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Malta national team must keep high standards set against Ukraine

The Malta national team showed two different facets in this month’s Euro 2024 qualifiers which saw them face Italy at the Stadio San Nicola in Bari and then host Ukraine at the National Stadium on Tuesday night.

While in both matches the national team returned home with no points in the bag, the performances of the team were completely different.

Against Italy, we saw a national team that looked overwhelmed by the occasion and looked terrorised instead of trying to play positive football as they feared to be left defensively exposed and end up suffering a comprehensive defeat, which was still the case as they were beaten 4-0.

Fast forward three days and the national team took to the pitch to face another Euro 2024 qualifying contender, Ukraine, completely transformed, producing their best performance in this year’s qualifying campaign.

After the match against Italy, the national team players were lambasted for lacking character and personality but against Ukraine the team was firing on all cylinders right from the outset.

The players showed a completely different attitude as they played fearless attacking football against more-quoted opponents, pressing high up the pitch.

All players on the pitch worked tirelessly and every time they had the ball in their feet they always moved the ball vertically, posing continous problems to the Ukrainian defence with their quick transition play spearheaded by the Mbong brothers Paul and Joseph as well as Kyrian Nwoko who worked tirelessly to create spaces in the opposing defence.

It was no surprise that coach Marcolini was delighted with the attitude of the players.

“I am grateful to my players for the attitude shown today,” the Italian coach told the media after the match.

“We were coming from a tough match against Italy where we were not happy with how we performed in the second half and we were determined to make up for it in the match against Ukraine,” Marcolini said.

“Today the mindset was completely different as we tried to play attacking football and our principal thinking was to push forward, not by kicking long balls towards our forwards but with vertical balls.

“My midfielders today made all the difference in how they used the ball in possession. They didn’t just think about preserving possession but always tried to make something happen with precise throughballs.

“No doubt, this was a great performance from all the team with all the players giving their 100 per cent.”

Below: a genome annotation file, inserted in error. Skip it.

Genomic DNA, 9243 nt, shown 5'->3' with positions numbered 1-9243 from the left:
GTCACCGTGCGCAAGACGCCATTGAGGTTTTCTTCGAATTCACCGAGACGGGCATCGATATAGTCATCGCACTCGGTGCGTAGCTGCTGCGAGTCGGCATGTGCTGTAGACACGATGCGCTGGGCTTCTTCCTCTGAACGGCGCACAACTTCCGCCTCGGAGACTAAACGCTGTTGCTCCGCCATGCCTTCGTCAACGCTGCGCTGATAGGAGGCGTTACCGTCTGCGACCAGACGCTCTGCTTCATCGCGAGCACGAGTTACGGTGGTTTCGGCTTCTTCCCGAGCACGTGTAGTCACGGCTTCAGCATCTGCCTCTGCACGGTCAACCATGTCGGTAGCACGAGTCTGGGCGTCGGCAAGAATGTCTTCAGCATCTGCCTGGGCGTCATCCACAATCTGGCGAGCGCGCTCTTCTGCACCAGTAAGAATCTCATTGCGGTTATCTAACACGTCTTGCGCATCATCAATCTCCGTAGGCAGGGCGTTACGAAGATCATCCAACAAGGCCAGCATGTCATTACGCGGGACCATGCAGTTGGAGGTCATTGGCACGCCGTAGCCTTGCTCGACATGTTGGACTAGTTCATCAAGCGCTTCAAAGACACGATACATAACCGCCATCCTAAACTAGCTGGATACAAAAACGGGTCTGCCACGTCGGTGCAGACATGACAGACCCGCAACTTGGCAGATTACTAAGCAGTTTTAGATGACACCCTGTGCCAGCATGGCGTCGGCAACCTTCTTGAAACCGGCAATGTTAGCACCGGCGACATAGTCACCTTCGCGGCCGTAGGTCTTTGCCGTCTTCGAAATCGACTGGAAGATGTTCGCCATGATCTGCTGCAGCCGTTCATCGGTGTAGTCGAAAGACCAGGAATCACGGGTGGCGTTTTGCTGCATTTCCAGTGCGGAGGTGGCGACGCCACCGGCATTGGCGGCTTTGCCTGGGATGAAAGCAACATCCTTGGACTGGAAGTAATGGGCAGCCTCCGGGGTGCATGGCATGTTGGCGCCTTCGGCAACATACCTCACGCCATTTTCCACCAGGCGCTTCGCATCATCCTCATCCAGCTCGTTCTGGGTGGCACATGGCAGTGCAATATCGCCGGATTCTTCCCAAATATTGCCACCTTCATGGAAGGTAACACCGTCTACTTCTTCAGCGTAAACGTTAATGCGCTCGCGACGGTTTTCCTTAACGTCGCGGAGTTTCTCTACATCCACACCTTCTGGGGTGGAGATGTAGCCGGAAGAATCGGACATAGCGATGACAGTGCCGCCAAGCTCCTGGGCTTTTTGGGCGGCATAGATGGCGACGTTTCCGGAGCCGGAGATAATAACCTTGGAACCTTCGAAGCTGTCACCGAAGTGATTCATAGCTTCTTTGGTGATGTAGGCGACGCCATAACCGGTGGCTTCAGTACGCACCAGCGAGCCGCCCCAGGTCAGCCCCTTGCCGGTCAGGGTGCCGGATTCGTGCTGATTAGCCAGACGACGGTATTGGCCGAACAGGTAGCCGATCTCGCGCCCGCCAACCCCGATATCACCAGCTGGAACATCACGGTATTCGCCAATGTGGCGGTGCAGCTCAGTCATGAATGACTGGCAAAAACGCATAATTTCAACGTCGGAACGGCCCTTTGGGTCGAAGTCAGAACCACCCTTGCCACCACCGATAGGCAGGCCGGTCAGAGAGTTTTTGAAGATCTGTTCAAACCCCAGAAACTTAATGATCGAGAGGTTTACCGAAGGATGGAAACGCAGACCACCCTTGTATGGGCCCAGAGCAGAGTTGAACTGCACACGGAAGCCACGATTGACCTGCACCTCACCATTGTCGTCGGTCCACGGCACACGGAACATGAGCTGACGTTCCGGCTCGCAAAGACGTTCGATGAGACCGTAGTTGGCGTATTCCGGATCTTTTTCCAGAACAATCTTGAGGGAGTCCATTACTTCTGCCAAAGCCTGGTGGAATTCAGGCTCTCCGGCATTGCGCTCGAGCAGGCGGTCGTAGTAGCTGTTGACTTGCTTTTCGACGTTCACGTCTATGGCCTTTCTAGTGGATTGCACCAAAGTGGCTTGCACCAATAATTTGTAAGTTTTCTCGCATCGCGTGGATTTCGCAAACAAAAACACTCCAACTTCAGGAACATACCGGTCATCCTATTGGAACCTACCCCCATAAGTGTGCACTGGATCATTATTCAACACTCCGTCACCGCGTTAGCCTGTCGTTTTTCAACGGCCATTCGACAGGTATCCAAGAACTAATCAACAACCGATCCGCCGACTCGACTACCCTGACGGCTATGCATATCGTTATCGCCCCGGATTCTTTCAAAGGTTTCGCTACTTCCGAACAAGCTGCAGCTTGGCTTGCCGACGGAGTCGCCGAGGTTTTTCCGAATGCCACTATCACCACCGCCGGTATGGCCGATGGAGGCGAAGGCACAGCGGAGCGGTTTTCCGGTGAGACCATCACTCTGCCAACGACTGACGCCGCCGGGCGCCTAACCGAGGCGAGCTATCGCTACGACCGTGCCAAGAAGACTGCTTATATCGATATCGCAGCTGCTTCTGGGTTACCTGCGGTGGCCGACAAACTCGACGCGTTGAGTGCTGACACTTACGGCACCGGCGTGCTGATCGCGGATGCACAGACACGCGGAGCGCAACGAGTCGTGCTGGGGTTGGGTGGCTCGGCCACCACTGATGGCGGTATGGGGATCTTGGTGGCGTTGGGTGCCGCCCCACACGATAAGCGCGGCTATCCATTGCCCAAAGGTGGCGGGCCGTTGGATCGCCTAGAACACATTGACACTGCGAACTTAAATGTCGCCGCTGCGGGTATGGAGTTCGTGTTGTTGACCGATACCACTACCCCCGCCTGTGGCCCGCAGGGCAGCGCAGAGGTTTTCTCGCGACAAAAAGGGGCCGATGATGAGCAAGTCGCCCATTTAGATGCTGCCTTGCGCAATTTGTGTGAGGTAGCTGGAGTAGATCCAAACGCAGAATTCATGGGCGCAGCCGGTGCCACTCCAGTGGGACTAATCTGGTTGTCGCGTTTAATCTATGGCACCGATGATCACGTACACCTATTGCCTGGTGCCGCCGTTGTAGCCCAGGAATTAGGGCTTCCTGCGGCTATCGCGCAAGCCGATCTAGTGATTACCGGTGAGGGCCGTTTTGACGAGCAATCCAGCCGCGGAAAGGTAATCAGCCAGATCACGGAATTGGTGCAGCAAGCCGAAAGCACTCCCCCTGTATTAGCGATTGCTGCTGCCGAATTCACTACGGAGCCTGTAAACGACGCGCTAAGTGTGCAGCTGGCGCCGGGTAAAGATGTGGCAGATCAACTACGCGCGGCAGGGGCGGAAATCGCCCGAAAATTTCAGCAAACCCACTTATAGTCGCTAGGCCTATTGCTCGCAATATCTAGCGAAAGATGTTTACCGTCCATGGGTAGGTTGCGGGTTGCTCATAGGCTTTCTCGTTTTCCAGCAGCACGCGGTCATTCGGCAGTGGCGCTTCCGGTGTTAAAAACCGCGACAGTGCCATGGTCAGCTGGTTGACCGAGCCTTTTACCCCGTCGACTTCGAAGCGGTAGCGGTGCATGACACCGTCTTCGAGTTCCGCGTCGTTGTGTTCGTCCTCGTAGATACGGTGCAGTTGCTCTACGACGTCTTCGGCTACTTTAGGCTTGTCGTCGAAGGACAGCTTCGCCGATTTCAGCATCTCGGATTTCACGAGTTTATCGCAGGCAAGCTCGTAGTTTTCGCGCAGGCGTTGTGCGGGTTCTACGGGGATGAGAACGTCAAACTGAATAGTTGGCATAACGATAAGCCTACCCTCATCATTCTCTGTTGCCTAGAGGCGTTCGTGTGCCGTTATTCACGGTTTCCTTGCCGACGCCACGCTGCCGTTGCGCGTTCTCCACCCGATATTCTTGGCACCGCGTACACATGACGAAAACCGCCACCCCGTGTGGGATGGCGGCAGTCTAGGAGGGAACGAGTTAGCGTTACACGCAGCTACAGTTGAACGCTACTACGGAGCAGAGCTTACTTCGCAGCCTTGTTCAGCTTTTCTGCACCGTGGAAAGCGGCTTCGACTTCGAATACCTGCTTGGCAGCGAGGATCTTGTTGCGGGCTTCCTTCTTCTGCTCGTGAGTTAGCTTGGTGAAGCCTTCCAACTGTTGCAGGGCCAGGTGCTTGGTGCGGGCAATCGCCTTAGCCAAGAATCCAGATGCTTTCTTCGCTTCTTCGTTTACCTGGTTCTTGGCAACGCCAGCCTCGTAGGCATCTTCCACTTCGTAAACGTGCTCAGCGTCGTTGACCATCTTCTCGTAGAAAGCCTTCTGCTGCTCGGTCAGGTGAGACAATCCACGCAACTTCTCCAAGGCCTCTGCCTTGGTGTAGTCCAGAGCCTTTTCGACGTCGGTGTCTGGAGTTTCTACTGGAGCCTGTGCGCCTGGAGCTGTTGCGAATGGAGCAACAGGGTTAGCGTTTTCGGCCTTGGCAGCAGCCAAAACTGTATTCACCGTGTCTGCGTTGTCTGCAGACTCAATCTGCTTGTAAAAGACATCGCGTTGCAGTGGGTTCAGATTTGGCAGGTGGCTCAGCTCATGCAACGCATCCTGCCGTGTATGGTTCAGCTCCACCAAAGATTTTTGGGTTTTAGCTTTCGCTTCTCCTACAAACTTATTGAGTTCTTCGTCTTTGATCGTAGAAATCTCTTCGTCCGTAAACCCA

Despite the team’s vibrant showing, Marcolini admitted that the defeat left a sour taste, particularly given the numerous goalscoring chances created by the team.

“To be honest, I couldn’t believe my eyes at half-time when seeing the team head to the interval 2-1 behind,” Marcolini said.

“During the first half, we were clearly the better side and certainly didn’t deserve to head into the half-time interval trailing after suffering two unfortunate goals that came from an own goal and a penalty, which we could have avoided.

“But our response in the second half was another testimony of the great character and personality of the team as we took to the second half very aggressive, continuing to create more chances but our efforts were not rewarded.”

Asked whether the fierce criticism received after the Italy debacle had a major effect on the players’ response on Tuesday, Marcolini said: “I am someone who always accepts criticism and is always ready to take the blame when negative results happen. However, some of the comments made were a bit overboard as people didn’t realise against whom we were playing.

“The players provided their response to that criticism in the best possible way with a sound performance on the pitch against Ukraine. They were hurt but it was sad as they were accused that they didn’t try enough against Italy and lacked character.

“But when you play teams like Italy you can try and play positive football but it’s not easy and last weekend they simply didn’t let us play how we wanted. Today, it was different and we need to take heart from this performance and try and continue to improve as a team.”

In football, keeping high standards is crucial to be successful.

It is clear that Malta’s performance against Ukraine was the best display of the national team since Michele Marcolini took charge.

Now it’s important that the national team players, after proving their capability of playing to such high standards, try and maintain this level of performance on a consistent basis.

“I fully agree that we should use this performance as a starting point for the future,” Marcolini said.

“Since I took charge of the team I tried to pass on this message to the players that our possession play should be aimed not just at holding onto the ball but to try and open up our opponents. It took some time but finally today we started to reap these rewards.

“At the same time, everyone have to understand that it also depends against whom you are playing. Facing Gibraltar and Luxembourg is one thing, playing Italy and England is another.

“The criticism against Italy was very harsh but today the players provided the right response. This performance showed that we have become a very tight-knit group that in adversity one fights for each other and that is very important.”

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